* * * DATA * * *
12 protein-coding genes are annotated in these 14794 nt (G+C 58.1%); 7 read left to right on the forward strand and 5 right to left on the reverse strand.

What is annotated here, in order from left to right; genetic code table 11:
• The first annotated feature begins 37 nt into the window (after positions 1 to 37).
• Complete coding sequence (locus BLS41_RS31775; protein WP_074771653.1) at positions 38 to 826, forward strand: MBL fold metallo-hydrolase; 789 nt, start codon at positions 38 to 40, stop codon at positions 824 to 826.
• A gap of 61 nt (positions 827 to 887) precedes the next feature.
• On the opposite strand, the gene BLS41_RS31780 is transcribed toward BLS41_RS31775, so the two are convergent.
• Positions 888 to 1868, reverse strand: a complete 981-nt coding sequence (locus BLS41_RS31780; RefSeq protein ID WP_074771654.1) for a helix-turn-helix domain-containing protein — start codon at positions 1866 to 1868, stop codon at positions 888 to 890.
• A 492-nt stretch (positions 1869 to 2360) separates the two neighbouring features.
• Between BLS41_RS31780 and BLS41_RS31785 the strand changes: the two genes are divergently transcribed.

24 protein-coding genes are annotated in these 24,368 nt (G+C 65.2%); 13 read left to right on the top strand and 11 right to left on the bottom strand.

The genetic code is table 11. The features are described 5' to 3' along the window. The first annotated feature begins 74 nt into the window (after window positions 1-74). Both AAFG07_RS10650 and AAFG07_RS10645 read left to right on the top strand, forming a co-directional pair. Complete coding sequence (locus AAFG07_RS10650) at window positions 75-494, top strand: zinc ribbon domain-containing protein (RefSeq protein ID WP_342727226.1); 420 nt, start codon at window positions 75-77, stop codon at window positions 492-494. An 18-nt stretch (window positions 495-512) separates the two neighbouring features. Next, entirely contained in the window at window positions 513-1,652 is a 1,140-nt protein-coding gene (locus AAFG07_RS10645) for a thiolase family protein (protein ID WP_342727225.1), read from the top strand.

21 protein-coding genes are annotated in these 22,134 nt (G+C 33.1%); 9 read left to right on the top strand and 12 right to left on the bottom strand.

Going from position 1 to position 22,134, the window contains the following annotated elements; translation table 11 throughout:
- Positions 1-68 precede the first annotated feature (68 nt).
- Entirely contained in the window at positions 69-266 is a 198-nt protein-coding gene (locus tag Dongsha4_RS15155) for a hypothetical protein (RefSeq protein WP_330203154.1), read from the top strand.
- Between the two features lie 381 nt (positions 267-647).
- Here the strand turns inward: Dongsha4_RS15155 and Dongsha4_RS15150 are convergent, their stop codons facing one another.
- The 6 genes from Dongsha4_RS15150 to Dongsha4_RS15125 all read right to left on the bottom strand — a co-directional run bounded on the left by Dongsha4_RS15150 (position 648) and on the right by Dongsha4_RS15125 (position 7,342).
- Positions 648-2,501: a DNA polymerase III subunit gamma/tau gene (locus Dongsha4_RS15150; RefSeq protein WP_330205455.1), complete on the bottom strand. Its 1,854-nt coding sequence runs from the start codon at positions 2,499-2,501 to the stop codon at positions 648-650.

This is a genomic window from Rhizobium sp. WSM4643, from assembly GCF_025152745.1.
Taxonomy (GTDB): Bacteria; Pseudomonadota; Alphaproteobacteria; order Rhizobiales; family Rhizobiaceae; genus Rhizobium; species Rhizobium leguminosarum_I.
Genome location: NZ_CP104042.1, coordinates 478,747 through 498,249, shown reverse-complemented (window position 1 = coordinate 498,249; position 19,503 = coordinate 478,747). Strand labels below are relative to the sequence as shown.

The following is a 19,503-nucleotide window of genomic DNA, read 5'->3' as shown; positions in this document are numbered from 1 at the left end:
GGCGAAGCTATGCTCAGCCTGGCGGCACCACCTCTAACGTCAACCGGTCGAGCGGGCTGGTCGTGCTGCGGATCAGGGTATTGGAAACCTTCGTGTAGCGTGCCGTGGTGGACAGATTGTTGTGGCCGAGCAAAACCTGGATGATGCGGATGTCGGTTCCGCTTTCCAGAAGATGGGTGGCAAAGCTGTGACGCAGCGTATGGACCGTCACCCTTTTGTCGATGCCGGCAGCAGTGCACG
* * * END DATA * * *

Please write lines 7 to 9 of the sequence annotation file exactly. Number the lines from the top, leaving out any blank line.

• Positions 888 to 1868, reverse strand: a complete 981-nt coding sequence (locus BLS41_RS31780; RefSeq protein ID WP_074771654.1) for a helix-turn-helix domain-containing protein — start codon at positions 1866 to 1868, stop codon at positions 888 to 890.
• A 492-nt stretch (positions 1869 to 2360) separates the two neighbouring features.
• Between BLS41_RS31780 and BLS41_RS31785 the strand changes: the two genes are divergently transcribed.